Eurostoxx 50 Analysis | Schneider

Schneider (SU) is a world leader in the production of electrical equipment and aims to become leader in energy solutions, i.e., offer their customers all possible options (from equipment to services) in energy management. In line with this, the company decided to reorganize its structure in 2010, resulting in the following divisions: (i) Partnership (36% sales), (ii) infrastructure (24%), (iii) industry (18%), (iv) IT (15%) and (v) buildings (7%).

By geographical areas, Europe has always been the most important region for the company, and where it makes 27% of sales, followed by North America, with 26%. Note the significant increase of the weight of emerging countries, which already accounts for 47% of total sales (Asia-Pacific region 27%, rest of the world, 20%).

Strategy and perspectives

Schneider strategy is based on the following objectives: (i) become the sole supplier of energy solutions, (ii) to strengthen its leader role in emerging countries, and (iii) further streamline its operating structure. These targets are consistent with the history of the group which, since 2000, was aimed to establish itself as a world leader in the production of electrical equipment of low and medium voltage, through organic growth and through mid-size acquisitions (up to EUR 1 billion) and very focused to strengthen its portfolio. After several years of strong corporate growth, in 2012 the company began to focus on assimilating these integrations (contribution of new integrations to sales growth were of + 7% in 2011; + 3.5% in 2012), looking for synergies and homogenize standards. Although we believe that organic growth will remain important, we hope that the company will continue carrying out acquisitions.

In the presentation of 4Q results 2013, Schneider revised its outlook slightly downward, noting that it expected a single-digit organic sales growth up to stable and pointed out that it is still waiting for stability in EBITDA margin, adjusting and discounting the currency effect (+ 2.8% reported vs consensus and adjusted EBITDA margin + 1.5% 14.7%).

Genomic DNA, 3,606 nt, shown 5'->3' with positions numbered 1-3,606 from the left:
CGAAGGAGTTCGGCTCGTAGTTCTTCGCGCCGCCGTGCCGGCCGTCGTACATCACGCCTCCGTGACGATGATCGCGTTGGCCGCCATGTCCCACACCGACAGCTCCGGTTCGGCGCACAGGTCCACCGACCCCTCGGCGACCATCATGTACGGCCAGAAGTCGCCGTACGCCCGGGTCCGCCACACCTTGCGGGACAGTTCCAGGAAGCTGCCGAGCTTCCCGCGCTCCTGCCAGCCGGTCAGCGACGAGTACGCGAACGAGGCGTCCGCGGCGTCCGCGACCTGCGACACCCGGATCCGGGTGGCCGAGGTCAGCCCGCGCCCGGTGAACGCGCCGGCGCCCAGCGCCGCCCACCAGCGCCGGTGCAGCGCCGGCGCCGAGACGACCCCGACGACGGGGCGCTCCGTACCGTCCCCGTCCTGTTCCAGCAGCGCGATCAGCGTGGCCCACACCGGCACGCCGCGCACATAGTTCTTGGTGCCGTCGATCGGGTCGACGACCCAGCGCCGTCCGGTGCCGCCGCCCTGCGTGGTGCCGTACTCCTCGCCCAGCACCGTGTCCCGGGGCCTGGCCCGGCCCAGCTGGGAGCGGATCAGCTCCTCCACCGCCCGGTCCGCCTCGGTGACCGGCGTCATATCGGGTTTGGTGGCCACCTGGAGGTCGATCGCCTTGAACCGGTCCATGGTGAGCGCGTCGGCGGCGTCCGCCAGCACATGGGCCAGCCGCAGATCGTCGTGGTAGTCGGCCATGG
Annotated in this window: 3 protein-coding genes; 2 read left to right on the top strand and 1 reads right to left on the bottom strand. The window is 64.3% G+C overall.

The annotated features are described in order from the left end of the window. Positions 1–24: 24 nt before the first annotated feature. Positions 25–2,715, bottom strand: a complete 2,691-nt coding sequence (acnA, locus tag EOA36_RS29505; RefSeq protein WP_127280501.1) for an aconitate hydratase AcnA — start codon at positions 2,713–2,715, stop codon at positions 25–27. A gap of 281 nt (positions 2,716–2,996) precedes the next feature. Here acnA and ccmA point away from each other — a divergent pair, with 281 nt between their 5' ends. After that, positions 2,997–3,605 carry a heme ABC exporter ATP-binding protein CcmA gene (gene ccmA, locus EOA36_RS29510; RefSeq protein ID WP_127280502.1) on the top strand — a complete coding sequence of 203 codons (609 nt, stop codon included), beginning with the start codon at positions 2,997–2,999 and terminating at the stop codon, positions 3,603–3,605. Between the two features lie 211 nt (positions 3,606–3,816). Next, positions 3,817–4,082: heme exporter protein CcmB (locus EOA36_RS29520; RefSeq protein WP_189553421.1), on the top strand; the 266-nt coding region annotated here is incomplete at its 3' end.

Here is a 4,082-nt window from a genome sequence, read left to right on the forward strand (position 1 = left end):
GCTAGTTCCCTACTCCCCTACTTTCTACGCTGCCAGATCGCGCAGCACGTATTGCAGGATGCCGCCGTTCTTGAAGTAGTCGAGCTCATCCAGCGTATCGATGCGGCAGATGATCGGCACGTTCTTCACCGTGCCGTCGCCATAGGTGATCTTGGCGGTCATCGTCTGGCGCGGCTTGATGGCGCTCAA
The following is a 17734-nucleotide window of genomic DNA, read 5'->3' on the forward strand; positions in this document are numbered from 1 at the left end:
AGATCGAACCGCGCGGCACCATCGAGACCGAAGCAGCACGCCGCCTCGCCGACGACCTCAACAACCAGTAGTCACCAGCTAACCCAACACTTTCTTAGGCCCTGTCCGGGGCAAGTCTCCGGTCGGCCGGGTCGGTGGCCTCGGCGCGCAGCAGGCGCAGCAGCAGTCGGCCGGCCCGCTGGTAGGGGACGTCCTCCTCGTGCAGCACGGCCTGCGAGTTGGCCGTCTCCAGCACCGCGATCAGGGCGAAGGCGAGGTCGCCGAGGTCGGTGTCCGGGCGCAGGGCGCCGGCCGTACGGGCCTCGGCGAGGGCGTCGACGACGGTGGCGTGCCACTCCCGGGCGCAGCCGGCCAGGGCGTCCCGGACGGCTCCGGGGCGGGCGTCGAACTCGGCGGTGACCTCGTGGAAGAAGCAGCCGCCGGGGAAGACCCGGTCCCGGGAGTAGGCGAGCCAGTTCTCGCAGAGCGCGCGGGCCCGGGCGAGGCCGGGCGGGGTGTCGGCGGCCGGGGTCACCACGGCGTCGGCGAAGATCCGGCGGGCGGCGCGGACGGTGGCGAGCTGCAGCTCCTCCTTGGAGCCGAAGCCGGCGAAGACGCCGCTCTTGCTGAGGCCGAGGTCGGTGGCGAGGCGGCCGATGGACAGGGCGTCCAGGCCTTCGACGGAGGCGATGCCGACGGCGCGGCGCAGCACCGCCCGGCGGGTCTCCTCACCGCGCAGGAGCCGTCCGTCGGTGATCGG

Latest results

On 25 October Schneider presented its 3T 2013 sales, which were below expectations. Apart from the strong currency impact (- 5.8% in the quarter; the company pointed out that the currency impact will still be felt in 2014), and highlighted the weakness of organic sales barely recovered against those in the 1S’13 (+ 0.7% in Q3 ‘ 13 vs + 2.6% in Q2 ‘ 13: slower growth in the U.S. as in emerging countries, which were until now the main engines of growth).

These are the most relevant aspects of the company:

Divisions: (i) Partner (36.3% sales): – 4% reported, + 1.4% organic. It is the only division that presented some acceleration in organic sales vs 2T’13 (although smaller than expected). (ii) infrastructure (24% sales): + 8.1% reported, + 1.8% organic. (iii) industry (18.1% sales): – 7.5% reported, + 0.2% organic. (iv) IT (14.9% sales): – 9.5% reported, – 1.8% organic. (v) buildings (6.7% sales): – 8.3% reported, + 0.3% organic.

By region: (i) Europe (27% sales): – 6.6% reported, – 6% organic; It maintained the weakness of previous quarters, affected by double digit falls in Spain and Italy, and more moderate in most other countries, also affected by some reduction of inventories and reduction of capex in renewables in Germany.

(ii) Asia Pacific (27% sales): – 0.2% reported, + 4% organic; highlighted the good development of China and the recovery of Japan vs bad evolution of Australia. However, organic growth was not enough to offset the sharp decline by the currency and at the consolidated level falls in Europe. (iii) North America (26% sales): reported 0.1%, + 3% organic; residential construction remained strong against the lower recovery in nonresidential and the weakness of other sectors such as utilities and mining. Although organic growth remained positive, fell substantially against the levels of 2T’13 (+ 10%). (iv) rest of the world (20% sales): + 5.5% reported, + 2% organic.



The key to Schneider’s evolution would be the economic recovery, especially in Europe, where the company generates 27% of its sales, and where it has suffered the impact of the economic slowdown since the second half of 2011. Until that time comes, we believe that it will rely on its strong exposure to emerging countries for growth.

In terms of ratios, the company’s stock are similar to their pers: PER’14e 14, 18 x (Euro Stoxx industrial: 14.98x vs. Schneider’s historical average of 12.2) and EV/EBITDA’ 14e 10.5 x vs. 10.3 x Stoxx 600 Industrial.

In terms of market evolution, Schneider leads + 13.2% YTD (vs. 19.9% of the Stoxx 600 Industrial) and vs. ES50 +15.7%), so we think that it should reduce this underperformance in the same as the economic recovery is consolidating. Therefore, we would wait until signs of recovery appear in Europe to buy the stock.


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